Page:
With a vision of positioning Shire as the leader in rare diseases, Ornskov said that "now is the right time to formally assess potential strategic options for the neuroscience business. We are now in a position of much greater long-term financial and strategic flexibility, which could allow us to think about new options for the future."
'We like this strategic action'
Among the strategic options under consideration – and apparently the leading contender, given that it was the only prospect suggested by the CEO – is an independent public listing for a neuroscience spinout, the same route Bioverativ took earlier this year. (See BioWorld Today, Feb. 2, 2017.)
At the time, analysts had a mixed reaction to that move, and their caution might have been justified. Shares of Bioverativ (NASDAQ:BIVV) have gained 36.7 percent since the stock opened at $44.79 on Feb. 2, closing Thursday at $61.21. Over the same period, Biogen (NASDAQ:BIIB) shares have risen only 8.5 percent, falling $1.91 Thursday to close at $286.09.
Ornskov promised an update on Shire's deliberations by year-end but that didn't prevent questions about the strategy right off the bat, including a query about the company's fiscal preparedness for a major divestment so soon after digesting Baxalta. (See BioWorld Today, Jan. 12, 2016.)
"The current priority is to pay down debt, and I think we've made very significant progress and are accelerating the debt pay-down," Ornskov said. He said the company is "totally on track" to meet a ratio of two to three times to EBITDA, adding, "The decision about a strategic review of neuroscience does not change our overall focus on paying down debt."
As part of its second-quarter report, Shire said integration cost synergies from the Baxalta acquisition were ahead of expectations, with $400 million achieved in the first year vs. a target of $300 million.
As to whether the neuro assets should stand alone or should be packaged for sale, Ornskov said both Shire's rare disease and neuroscience lines "are now at critical mass." Nevertheless, the company is evaluating their ability to operate independently and both provide strong growth and profitability.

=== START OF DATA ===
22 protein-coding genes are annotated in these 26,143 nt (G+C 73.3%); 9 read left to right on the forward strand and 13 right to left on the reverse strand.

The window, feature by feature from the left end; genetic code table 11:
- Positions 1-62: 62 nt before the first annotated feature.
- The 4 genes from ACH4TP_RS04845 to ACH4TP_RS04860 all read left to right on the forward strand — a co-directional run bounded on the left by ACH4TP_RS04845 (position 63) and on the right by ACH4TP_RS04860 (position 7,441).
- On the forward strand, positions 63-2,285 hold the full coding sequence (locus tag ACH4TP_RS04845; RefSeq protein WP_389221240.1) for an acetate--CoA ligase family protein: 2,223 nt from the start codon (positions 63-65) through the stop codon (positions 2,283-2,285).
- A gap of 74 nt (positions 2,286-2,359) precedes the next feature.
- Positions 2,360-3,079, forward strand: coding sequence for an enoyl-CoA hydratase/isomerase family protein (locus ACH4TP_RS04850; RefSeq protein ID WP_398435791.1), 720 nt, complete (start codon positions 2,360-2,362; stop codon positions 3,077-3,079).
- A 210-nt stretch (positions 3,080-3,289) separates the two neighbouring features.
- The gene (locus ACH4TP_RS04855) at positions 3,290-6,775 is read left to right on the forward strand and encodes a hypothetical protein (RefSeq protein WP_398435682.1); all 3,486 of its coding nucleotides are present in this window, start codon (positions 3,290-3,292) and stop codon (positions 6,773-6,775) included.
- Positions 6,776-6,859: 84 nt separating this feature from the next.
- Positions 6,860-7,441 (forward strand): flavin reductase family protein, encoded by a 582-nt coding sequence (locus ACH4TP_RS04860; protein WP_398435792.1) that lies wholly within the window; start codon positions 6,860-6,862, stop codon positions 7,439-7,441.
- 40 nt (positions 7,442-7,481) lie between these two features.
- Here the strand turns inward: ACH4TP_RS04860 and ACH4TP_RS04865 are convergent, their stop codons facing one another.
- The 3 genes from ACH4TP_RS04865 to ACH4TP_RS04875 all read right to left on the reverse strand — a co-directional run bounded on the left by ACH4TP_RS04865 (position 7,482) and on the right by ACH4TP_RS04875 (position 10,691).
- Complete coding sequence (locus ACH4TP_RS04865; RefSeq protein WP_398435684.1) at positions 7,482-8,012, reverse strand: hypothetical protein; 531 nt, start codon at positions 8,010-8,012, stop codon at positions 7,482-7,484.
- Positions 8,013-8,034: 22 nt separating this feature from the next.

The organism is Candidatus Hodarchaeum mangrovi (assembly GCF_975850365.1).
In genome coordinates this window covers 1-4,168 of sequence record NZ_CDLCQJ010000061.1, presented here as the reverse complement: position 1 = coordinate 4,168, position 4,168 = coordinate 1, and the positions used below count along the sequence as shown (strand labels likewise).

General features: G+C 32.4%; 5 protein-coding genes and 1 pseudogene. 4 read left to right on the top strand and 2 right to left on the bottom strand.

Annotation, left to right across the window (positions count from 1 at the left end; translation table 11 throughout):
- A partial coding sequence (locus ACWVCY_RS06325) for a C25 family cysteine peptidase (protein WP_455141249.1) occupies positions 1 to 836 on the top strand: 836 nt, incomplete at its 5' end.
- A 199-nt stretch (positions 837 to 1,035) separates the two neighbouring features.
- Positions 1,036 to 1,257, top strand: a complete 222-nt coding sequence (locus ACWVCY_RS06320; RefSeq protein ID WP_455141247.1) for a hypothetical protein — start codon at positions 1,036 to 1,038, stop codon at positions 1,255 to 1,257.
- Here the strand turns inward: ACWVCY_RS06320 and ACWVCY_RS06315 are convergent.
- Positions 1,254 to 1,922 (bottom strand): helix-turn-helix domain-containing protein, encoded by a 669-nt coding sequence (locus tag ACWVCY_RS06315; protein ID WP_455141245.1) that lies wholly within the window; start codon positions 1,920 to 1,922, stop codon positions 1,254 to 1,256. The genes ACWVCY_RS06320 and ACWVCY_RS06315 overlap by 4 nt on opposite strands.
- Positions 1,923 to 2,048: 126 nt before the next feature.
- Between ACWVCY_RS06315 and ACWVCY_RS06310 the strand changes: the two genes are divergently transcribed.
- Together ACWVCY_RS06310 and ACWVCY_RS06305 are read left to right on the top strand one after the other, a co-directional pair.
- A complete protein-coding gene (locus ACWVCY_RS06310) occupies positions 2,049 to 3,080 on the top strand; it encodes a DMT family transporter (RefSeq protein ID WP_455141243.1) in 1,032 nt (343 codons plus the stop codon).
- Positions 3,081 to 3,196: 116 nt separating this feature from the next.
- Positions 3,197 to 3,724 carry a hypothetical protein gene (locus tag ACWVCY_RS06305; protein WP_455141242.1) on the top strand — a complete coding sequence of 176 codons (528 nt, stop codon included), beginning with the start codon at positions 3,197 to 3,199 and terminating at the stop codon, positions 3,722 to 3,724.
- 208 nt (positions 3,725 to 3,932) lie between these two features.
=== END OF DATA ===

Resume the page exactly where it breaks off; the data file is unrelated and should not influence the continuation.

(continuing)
"Our preliminary assessment is yes, but I think we should wait the outcome of the full assessment," he added.
Shire reported second-quarter top-line growth of 7 percent on a pro forma basis on product sales of $3.6 billion – $1.9 billion excluding legacy Baxalta products. The company achieved $240 million in net income, or 79 cents diluted earnings per American depositary share, on operating income of $399 million.
Cash and equivalents were $263.7 million at June 30 compared to $528.8 million at year-end 2016.
Cowen and Co. analyst Ken Cacciatore called the company's second quarter "solid," adding in his earnings note, "We like this strategic action. We continue to believe that execution of core operations, restructuring of the manufacturing base and debt paydown will reverse the current sentiment."
Cacciatore also described the neuro spinout talk as "consistent with [Shire's] increased focus in rare diseases. The ability to use this entity to de-lever could place Shire in a significantly stronger financial and strategic position than we believe many had previously contemplated. We believe the Street will be relieved that management is seeking to take such a creative action."
In a first glance, RBC Capital Markets analyst Douglas Miehm agreed that Shire's consideration of the spin-off is "a positive, in our view."